World Rhino Day – making a difference one rhino at a time

World Rhino Day – making a difference one rhino at a time

It’s World Rhino Day, and we want to celebrate with you!

Did you know that there are only about 30,000 rhinos left in the world? That’s why it is so important to protect them. One way you can help is by not buying any products made from rhino horns or other endangered animals. Today, let’s all pledge to be animal-friendly shoppers!

On 22 September, we celebrate this day to raise awareness and money for the fight against rhino poaching. Poachers kill rhinos every day because of their distinctive horns that are used in traditional Asian medicine or sold illegally on the black market as trophies. Some people believe that the rhino’s horn cures cancer and other diseases. This is why many poachers kill them for their horns, even though no scientific studies support these claims. We could lose these amazing creatures forever if nothing is done to stop it!

Fun facts about rhinos

In honour of this day, we would like to share some fun facts about rhinos:

  • There are five species of rhino

Two African rhinos, black and white, and three Asian, greater one-horned, Sumatran and Javan rhinos. Three of these, the black, Sumatran and Javan, are listed as ‘critically endangered’ by IUCN. There are thought to be fewer than 70 Javan and 100 Sumatran rhinos left in the wild, meaning their populations are truly under threat of extinction.

  • They’re BIG

Sumatran rhinos are the smallest, but they can still weigh up to 600kg. White rhinos are the largest, weighing up to 3,500kg. Impressive considering, they mainly eat grass and leaves. White rhinos are the second-largest land mammal in the world; only elephants are bigger.

  • The name rhinoceros means ‘nose horn’

It comes from Ancient Greek words: rhino (nose), ceros (horn).

  • White and black rhinos are the same colour

Despite the names, both species of African rhino have a grey skin colour. The most noteworthy difference between the two species is their upper lip. The black rhino has a hooked lip, while the white rhino has a square lip. Because black rhinos browse instead of graze, the hooked lip helps them munch on leaves from trees and bushes. In addition, white rhinos have a longer skull, a less defined forehead and a more obvious shoulder hump.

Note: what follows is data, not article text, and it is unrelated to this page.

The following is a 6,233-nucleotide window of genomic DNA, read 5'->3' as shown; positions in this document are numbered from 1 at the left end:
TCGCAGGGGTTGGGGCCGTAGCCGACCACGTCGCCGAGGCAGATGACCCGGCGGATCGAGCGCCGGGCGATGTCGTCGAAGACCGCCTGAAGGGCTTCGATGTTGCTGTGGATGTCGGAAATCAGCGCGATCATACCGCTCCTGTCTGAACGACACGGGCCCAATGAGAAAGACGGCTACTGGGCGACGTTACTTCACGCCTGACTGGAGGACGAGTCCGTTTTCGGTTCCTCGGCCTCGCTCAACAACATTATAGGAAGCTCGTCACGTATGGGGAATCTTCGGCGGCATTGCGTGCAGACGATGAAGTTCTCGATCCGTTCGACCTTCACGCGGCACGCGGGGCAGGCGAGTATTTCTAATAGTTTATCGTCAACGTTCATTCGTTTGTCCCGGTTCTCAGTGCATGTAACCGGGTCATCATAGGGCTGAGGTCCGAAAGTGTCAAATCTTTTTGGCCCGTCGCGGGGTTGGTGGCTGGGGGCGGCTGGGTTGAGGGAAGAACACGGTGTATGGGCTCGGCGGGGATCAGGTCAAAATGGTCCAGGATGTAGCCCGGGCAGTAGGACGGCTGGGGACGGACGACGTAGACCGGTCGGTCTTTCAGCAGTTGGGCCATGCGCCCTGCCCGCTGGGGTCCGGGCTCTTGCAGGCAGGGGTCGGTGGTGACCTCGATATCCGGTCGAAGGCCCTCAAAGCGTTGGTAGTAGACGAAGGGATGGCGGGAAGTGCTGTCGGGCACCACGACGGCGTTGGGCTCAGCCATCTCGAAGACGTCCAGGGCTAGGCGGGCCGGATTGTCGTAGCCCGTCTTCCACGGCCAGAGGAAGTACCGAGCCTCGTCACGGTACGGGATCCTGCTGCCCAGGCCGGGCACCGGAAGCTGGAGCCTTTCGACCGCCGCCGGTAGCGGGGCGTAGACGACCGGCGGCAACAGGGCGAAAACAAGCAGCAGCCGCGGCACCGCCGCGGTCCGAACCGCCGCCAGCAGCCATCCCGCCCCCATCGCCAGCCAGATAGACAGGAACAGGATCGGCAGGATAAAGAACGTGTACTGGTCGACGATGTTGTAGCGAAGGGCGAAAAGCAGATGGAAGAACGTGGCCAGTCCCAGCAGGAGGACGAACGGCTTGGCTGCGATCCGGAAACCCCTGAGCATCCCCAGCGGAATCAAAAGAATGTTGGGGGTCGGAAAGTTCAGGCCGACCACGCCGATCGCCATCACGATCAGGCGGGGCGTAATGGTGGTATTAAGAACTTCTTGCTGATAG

• They’re fast

Despite their titanic, tank-like bulk, the rhinos can be surprisingly fast: the fastest can reach at least 50 kilometres per hour.

  • Their horns are like our fingernails

Rhino horn is made up of keratin, the same protein that forms our hair and nails. Their horns grow continuously during their lifetime – the white rhino’s horn can grow 7cm every year – and the record length is 150cm long!

Yet, there are still cultures that believe in the medicinal value of rhino horns. Over 7,100 African rhinos have been killed by poaching in the last 10 years – that’s around 2 every day. Poaching gangs are becoming increasingly sophisticated.

It’s important that we spread awareness about this animal on World Rhino Day so they can be saved from extinction! Join in this year by donating money or spreading awareness through social media and word-of-mouth so we can save these beautiful animals before they’re gone forever. Let us know what types of things you’ll be doing today on Facebook and Twitter using #WorldRhinoDay. Be sure to tag @SandtonCentral so we can see your posts too!